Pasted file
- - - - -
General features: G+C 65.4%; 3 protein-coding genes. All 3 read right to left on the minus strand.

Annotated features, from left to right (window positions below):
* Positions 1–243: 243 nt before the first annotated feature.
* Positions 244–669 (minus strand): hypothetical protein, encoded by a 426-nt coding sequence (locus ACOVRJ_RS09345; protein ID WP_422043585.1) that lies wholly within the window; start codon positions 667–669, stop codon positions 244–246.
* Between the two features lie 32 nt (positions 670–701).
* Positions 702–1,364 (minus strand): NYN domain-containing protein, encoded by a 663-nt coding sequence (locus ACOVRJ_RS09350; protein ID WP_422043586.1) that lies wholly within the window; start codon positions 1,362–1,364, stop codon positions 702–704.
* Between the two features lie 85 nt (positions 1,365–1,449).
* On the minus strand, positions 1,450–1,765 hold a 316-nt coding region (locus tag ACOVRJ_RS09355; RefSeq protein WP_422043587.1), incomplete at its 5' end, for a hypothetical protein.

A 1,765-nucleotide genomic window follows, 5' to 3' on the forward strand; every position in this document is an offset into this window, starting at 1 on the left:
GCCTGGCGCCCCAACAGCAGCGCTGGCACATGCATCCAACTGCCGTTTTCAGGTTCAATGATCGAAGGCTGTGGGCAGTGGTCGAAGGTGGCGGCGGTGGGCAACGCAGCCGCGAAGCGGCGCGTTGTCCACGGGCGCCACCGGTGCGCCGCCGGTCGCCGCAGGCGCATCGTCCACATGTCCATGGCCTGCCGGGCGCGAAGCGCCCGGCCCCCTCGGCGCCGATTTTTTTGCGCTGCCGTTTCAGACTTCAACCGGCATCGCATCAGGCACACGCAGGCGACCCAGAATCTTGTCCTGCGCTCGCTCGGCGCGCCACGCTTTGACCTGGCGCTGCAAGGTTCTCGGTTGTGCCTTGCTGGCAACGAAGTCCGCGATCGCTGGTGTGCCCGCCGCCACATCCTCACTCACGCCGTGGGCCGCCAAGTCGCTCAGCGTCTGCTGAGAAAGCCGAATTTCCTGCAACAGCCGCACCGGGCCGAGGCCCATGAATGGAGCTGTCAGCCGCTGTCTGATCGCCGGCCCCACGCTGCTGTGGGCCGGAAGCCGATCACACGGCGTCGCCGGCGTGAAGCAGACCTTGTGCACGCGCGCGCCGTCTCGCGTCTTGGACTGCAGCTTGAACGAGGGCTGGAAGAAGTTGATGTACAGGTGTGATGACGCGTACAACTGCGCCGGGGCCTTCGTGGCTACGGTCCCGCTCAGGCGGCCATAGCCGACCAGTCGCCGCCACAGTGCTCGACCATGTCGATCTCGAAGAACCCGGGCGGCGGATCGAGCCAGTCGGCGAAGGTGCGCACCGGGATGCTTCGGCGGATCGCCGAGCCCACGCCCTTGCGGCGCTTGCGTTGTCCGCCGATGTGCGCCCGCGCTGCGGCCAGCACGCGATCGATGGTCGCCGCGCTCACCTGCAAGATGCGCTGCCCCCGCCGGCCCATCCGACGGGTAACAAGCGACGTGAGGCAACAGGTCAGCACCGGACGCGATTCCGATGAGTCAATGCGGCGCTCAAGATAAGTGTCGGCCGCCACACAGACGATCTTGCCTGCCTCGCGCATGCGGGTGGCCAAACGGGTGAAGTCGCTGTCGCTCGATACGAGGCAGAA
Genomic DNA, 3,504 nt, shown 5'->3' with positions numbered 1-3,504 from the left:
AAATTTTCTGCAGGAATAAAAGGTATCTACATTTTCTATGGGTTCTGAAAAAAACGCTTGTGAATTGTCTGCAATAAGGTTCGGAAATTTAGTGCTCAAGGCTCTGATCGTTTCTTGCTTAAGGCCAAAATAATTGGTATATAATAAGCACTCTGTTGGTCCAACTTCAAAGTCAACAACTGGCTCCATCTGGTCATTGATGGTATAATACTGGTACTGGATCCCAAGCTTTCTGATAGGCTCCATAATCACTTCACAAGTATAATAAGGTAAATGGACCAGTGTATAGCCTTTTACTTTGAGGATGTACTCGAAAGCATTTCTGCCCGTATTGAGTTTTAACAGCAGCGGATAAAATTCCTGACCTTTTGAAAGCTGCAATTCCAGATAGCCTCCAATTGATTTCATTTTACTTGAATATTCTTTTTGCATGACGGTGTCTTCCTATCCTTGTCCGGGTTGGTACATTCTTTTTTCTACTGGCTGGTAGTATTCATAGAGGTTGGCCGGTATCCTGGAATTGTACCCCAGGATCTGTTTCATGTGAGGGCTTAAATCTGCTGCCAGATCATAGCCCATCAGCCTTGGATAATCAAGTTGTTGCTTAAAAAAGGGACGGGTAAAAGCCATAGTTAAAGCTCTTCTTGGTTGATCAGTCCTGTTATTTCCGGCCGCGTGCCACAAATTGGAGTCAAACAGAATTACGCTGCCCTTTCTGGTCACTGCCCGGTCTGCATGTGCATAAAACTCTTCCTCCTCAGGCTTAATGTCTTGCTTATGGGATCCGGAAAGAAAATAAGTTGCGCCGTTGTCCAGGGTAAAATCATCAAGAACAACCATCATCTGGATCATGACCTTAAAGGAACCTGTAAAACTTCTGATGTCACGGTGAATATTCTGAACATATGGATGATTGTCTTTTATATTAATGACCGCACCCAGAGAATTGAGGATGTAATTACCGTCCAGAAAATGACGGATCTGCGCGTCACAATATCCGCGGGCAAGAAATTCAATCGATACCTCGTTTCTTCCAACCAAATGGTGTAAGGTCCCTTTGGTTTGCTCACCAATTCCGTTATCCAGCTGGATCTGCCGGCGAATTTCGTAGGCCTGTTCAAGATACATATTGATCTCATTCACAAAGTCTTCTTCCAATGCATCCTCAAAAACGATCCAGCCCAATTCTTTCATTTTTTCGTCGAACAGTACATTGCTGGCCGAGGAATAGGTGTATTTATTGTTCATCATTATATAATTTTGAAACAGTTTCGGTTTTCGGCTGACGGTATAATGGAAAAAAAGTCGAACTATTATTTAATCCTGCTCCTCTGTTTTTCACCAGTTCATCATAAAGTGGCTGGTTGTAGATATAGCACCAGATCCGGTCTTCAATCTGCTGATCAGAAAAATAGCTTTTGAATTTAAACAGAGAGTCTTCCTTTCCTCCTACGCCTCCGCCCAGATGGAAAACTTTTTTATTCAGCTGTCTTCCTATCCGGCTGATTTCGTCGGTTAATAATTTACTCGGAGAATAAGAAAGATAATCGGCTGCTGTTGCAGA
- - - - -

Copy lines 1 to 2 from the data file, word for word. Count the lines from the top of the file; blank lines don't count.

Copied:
General features: G+C 65.4%; 3 protein-coding genes. All 3 read right to left on the minus strand.

Annotated features, from left to right (window positions below):